My belief is that the French will not make any difficulty, as at present the queen is waited on with the greatest possible state, and she has nothing to desire with regard to the faith. French views are so well directed towards great ends that they will pass over this stumbling-block without perceiving it. The peace will give them more authority in the queen's household than the most stringent treaty, and so long as nothing is said about this the claim always remains alive to be urged when they please. A discreet ambassador will bring things forward by degrees according to circumstances. To gain the point of Rochelle the French can easily concede this one. You might ascertain French opinion about the reference to the queens, because it might have greater force if they do not disapprove. One of those who desires peace told me so, though I confess I am not hopeful. It seems to me a great honour for the French not to speak about it than to obtain little or nothing. To save time I have tried to prevail on them to give the general of the fleet authority to ratify, hoping that the French, in their desire to make sure of La Rochelle, will not bargain too hard about the rest. The king remains firm about having the La Rochelle result first, and then, whatever that may be, he vows he will have peace. To make way for this and to second the proposals of France, he says he will give notice of it to the Duke of Savoy and his other allies. So he sent me the enclosed written declaration, and a similar one to the ambassadors of Denmark and Holland. I fancy some of them are offended at not having had a hand in the negotiations. He told me that in the Valtelline the French had treated without their allies, but he would not follow that bad example. I see clearly that Savoy for his own interest has bound England not to make peace without him. I suspect the delay is to give time for these offices, which by no means please me, because in Savoy they will bargain with France and Spain, and the duke will see that he does not lose thereby. I therefore told the king that he ought to go forward with the peace without losing so much time. Savoy would always follow the union of these two crowns, and in such a negotiation many difficulties may suggest themselves which are not even mentioned when it is brought to maturity. I do not think that letters or persons have as yet been sent for this purpose. I still believe in haste, and the French, warned by you, will be able to gain that prince, as they have always caused England to consider this point with Montagu's proposals, or else to determine speedily on the peace, according to what you hear.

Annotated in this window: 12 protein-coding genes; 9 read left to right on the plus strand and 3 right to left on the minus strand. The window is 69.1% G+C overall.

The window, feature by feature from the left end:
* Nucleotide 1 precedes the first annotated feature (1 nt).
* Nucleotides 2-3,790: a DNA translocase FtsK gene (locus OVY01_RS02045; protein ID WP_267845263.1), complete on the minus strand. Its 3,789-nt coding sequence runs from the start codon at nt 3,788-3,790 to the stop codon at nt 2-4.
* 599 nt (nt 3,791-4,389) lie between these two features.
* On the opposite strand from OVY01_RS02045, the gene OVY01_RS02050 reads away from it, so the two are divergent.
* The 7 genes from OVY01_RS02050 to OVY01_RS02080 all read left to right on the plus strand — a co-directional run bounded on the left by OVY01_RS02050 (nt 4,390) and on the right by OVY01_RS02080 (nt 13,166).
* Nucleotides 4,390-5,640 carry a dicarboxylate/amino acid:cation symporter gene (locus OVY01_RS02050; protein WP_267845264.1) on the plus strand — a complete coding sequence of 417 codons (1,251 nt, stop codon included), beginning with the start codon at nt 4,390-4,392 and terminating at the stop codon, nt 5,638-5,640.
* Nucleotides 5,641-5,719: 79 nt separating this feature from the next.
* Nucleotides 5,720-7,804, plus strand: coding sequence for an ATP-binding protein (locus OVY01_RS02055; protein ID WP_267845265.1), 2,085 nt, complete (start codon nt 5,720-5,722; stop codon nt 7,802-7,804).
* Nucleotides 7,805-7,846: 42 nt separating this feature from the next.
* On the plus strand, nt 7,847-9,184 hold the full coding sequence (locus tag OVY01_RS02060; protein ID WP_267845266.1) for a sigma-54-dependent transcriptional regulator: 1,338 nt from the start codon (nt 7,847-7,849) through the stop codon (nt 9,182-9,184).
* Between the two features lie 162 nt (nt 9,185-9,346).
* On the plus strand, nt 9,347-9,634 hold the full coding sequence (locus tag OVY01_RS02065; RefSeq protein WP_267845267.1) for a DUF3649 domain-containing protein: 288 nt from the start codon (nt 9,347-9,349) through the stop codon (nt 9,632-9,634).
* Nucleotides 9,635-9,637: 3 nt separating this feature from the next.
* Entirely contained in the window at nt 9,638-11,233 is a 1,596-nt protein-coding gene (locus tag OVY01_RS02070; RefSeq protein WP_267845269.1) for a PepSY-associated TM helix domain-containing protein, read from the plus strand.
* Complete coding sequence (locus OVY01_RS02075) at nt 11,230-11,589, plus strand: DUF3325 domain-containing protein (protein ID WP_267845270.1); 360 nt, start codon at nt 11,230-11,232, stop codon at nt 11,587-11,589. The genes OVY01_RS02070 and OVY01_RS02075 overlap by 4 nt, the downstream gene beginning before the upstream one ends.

An important piece of news served to cut short delay, and you also can make use of it for the same purpose. It is that the Danish commissioners have come to terms with the emperor, and that the King of Denmark, in despair after the last rout, (fn. 3) gave full powers to his nobility about this business. As they did not assent to the war, they desire peace to escape the taxes, and will make it at any price. To avoid this disaster I see no way but peace between France and England. I said that as the king's forces were in France the peace would be the more honourable for England; the Rochellese and Huguenots would obtain better terms under her shadow, and after the return of the fleet nothing more would be said about England in France. I pressed his Majesty so hard that he took off his hat and said warmly: It is all true, but my honour matters to me even more. My forces are to succour La Rochelle, not to treat. It is said to be impossible, but I do not believe it. Our peace will be no good unless it begins a brisk war, which cannot be waged without friends. I have no confirmation of the news about Denmark.